Inspections A Reminder to Check Compliance

Inspections A Reminder to Check Compliance


 “Hi Dad,” said Pebbles as she walked through the front door.  “I was just passing by and wanted to drop off these muffins I have baked”. 

“Thanks Pebbles,” said Freddy.  “Have you got a minute?  I wanted to ask you about something.”

“I’ve always got a minute for you Dad, what is it?” asked Pebbles. 

“Do you remember mentioning about the farm visits that the Ministry of Business Innovation & Employment’s labour inspectors were carrying out?” asked Freddy. 

“Yes I do Dad - the one where MBIE announced that labour inspectors would be carrying out inspections of farms to ensure compliance with labour and immigration rules.” 

“Yes that’s right Pebbles,” said Freddy.  “Well, I have recently been visited by the labour inspector, and I am pleased to say that I was given a clean audit for compliance.  Thanks for your help that you gave me with my employment agreements and record keeping of time and wage records.”

“That’s great news,” said Pebbles.  “Having accurate time and wage records is really important.   Without them farmers cannot demonstrate to their workers or the labour inspector that they are meeting their obligations for minimum wage and holiday payments.   

“It is also important to remember that there are financial penalties for not complying with employment laws of up to $10,000 for individuals and $20,000 for companies” continued Pebbles.  “And another thing Dad,”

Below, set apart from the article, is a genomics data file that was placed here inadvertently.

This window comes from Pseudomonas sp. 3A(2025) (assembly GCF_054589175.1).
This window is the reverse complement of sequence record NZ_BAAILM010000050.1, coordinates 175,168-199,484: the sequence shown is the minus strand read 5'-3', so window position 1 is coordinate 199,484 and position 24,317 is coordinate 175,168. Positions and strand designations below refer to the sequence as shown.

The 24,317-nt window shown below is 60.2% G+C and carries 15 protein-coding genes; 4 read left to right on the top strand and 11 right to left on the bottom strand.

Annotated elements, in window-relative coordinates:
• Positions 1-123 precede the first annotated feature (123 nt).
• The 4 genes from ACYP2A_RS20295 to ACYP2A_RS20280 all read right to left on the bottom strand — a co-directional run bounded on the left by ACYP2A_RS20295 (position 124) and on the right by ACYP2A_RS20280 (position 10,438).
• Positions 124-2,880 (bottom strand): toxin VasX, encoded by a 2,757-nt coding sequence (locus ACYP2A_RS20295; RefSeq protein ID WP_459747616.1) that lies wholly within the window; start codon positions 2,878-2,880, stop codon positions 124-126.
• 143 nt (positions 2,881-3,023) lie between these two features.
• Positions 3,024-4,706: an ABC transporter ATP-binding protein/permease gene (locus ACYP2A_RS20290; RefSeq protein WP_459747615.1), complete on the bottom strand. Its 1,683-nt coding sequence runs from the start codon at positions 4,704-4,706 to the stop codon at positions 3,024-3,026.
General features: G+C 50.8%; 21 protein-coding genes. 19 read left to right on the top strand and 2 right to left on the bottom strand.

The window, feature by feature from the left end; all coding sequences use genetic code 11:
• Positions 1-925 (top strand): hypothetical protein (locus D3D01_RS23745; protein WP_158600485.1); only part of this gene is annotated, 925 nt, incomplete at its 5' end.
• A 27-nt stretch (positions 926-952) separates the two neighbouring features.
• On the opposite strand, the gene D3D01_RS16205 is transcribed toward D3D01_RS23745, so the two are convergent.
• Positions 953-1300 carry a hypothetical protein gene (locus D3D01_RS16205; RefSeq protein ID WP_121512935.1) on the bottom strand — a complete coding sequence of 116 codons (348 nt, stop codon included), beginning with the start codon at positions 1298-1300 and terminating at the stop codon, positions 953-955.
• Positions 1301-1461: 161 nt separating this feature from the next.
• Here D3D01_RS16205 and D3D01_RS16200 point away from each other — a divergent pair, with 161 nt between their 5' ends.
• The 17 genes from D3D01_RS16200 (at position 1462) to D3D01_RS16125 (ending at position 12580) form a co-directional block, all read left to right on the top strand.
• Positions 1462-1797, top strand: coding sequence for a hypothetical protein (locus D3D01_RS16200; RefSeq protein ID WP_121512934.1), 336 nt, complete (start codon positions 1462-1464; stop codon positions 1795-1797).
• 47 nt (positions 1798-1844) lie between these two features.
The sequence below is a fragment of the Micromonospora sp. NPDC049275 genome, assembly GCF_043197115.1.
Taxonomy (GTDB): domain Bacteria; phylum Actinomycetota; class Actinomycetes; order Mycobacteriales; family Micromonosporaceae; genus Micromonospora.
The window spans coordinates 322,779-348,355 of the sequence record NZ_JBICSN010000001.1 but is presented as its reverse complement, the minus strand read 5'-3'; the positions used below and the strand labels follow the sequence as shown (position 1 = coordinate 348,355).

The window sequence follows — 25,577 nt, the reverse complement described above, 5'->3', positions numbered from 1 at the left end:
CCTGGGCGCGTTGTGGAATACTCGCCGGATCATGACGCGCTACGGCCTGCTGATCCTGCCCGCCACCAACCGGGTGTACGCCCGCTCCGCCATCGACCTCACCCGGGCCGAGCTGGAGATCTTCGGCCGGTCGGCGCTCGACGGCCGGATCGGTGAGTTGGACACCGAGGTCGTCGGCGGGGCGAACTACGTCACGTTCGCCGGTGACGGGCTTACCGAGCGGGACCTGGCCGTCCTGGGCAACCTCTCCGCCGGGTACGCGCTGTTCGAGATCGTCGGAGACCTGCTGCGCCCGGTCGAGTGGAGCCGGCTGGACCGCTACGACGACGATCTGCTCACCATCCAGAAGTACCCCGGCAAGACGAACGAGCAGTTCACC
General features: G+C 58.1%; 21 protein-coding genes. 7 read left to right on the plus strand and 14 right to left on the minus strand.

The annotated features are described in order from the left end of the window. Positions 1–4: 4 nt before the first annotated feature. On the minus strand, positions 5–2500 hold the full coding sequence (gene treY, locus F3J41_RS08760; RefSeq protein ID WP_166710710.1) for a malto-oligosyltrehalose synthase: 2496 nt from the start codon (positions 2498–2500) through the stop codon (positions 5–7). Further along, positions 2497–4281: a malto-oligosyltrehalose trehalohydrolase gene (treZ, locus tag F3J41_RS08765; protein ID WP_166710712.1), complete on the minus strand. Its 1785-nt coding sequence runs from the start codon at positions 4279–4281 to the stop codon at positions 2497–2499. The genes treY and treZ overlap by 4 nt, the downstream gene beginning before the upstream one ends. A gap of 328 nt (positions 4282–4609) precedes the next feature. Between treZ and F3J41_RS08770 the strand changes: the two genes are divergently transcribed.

“What’s that?” interrupted Freddy. 

“I read that inspectors are also checking farms for compliance with immigration laws as well to ensure that there is no exploitation of foreign farm workers” said Pebbles. 

“I would never do that,” said Freddy.  “I always pay my workers well above the minimum wage.”

“Yes I know, but there are some people out there that are not as compliant as you.  Although, I did read that MBIE reported no exploitative conduct was found during their recent farm visits,” said Pebbles.  “That’s good news but also a timely reminder to remember to check that all foreign workers have a legal entitlement to work in New Zealand.”

“How do I do that?” asked Freddy. 

“The easiest way is to ask the worker before you employ them to show you proof of their entitlement to work in New Zealand, for example, by showing you their passport and visa that allows them to work for you.  If you are unsure about a potential employee’s entitlement to work for you, you can also contact Immigration New Zealand to seek further confirmation,” explained Pebbles. 

“Thanks, I’ll keep that in mind,” said Freddy.  “Now, let’s not let these muffins get cold”.   

The content of this document is necessarily general and readers should seek specific advice on particular matters and not rely solely on this document. 

If you would like more information on any of the topics in this document, please contact your usual Auld Brewer Mazengarb & McEwen adviser. 

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Philip McCarthy